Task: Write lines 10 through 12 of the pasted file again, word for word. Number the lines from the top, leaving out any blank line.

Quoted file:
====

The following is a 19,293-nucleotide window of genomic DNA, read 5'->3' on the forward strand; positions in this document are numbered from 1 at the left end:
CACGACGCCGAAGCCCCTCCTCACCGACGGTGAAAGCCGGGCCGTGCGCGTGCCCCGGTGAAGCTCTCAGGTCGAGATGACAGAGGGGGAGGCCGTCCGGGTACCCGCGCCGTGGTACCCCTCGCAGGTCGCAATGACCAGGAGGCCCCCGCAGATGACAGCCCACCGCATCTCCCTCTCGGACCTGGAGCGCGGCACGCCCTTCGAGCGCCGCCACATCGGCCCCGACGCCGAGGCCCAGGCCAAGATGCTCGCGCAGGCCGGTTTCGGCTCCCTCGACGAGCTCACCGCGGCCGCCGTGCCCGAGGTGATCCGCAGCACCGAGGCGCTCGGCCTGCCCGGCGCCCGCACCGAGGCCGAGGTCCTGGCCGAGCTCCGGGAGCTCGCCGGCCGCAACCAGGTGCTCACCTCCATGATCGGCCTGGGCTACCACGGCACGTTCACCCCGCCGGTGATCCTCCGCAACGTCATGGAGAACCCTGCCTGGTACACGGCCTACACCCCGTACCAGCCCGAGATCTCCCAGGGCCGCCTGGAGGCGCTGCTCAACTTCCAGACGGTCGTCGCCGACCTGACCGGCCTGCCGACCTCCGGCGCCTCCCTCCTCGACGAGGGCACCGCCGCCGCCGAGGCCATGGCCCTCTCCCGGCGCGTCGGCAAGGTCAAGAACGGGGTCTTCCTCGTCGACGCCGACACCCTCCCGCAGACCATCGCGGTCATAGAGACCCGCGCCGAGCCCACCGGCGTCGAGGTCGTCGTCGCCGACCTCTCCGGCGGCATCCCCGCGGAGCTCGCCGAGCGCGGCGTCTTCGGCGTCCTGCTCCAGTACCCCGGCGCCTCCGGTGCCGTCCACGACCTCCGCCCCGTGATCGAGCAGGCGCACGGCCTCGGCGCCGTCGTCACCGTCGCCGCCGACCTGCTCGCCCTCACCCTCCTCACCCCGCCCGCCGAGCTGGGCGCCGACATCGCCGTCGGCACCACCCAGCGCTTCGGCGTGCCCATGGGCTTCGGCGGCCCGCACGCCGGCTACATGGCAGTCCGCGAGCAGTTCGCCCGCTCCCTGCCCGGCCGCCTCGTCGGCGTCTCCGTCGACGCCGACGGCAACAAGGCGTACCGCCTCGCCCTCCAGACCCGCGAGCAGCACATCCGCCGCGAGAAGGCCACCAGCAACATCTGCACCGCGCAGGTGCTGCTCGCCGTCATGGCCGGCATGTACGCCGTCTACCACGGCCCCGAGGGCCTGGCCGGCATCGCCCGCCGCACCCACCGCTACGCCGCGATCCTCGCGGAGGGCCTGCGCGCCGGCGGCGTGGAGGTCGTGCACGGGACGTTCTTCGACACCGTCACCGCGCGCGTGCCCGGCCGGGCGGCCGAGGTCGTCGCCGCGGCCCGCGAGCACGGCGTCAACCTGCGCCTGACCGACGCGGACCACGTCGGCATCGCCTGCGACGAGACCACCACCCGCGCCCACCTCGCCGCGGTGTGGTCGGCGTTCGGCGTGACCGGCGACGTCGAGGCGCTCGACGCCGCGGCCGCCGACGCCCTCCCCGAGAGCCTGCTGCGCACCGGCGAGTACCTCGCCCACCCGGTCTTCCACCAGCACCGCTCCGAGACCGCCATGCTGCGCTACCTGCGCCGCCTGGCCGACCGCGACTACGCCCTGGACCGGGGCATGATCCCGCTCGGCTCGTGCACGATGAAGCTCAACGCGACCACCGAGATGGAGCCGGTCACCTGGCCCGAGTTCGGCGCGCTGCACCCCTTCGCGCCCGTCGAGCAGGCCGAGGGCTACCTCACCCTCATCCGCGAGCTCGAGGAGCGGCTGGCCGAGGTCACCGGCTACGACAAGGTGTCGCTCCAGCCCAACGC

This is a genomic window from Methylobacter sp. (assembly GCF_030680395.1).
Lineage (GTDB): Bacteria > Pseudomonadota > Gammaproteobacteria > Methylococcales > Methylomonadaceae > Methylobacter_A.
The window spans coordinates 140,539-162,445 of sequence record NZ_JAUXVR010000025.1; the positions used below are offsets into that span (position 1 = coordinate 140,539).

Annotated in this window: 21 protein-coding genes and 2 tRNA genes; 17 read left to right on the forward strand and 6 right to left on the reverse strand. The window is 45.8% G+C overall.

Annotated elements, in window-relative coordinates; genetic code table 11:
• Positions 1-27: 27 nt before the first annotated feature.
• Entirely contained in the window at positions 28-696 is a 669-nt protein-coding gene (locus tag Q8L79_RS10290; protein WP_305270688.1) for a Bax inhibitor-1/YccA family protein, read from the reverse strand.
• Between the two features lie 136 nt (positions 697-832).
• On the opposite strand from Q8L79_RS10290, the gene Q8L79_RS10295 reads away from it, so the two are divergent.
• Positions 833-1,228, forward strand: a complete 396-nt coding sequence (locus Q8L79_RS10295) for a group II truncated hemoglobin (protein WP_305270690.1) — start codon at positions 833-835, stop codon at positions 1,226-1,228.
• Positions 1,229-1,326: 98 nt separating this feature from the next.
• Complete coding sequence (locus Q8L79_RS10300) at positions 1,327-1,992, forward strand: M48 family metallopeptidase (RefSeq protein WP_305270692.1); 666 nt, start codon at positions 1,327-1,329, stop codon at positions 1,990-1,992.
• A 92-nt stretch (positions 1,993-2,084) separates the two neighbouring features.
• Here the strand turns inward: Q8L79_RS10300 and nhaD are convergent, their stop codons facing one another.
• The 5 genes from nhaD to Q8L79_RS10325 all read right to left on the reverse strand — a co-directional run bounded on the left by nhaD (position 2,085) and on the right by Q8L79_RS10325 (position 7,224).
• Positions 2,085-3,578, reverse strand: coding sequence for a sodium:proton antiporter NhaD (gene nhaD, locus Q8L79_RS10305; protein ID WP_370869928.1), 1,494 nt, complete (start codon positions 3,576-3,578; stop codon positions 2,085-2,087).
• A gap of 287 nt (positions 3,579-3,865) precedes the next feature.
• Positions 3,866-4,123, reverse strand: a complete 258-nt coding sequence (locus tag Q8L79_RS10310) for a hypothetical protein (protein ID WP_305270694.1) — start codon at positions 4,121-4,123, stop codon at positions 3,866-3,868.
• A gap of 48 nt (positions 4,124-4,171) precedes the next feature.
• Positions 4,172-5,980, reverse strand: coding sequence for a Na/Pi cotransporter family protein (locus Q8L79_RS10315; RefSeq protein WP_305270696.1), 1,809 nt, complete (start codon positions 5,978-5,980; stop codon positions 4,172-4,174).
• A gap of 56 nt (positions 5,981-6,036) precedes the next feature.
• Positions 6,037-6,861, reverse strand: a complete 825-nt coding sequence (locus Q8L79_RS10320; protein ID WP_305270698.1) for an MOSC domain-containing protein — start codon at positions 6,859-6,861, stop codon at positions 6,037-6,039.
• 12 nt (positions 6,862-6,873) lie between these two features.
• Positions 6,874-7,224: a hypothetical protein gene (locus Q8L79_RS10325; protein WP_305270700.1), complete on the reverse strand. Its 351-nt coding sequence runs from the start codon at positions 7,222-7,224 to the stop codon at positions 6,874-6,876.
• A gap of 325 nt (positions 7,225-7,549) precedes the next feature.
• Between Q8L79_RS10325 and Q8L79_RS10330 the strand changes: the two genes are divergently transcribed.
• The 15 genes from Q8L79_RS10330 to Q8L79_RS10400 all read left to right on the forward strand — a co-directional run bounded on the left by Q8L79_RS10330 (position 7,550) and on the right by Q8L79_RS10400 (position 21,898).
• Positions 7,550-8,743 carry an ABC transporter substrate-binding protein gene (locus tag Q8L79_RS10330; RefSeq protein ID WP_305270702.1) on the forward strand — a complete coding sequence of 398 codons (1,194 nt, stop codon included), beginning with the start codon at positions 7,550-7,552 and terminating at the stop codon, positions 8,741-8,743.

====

• Between the two features lie 136 nt (positions 697-832).
• On the opposite strand from Q8L79_RS10290, the gene Q8L79_RS10295 reads away from it, so the two are divergent.
• Positions 833-1,228, forward strand: a complete 396-nt coding sequence (locus Q8L79_RS10295) for a group II truncated hemoglobin (protein WP_305270690.1) — start codon at positions 833-835, stop codon at positions 1,226-1,228.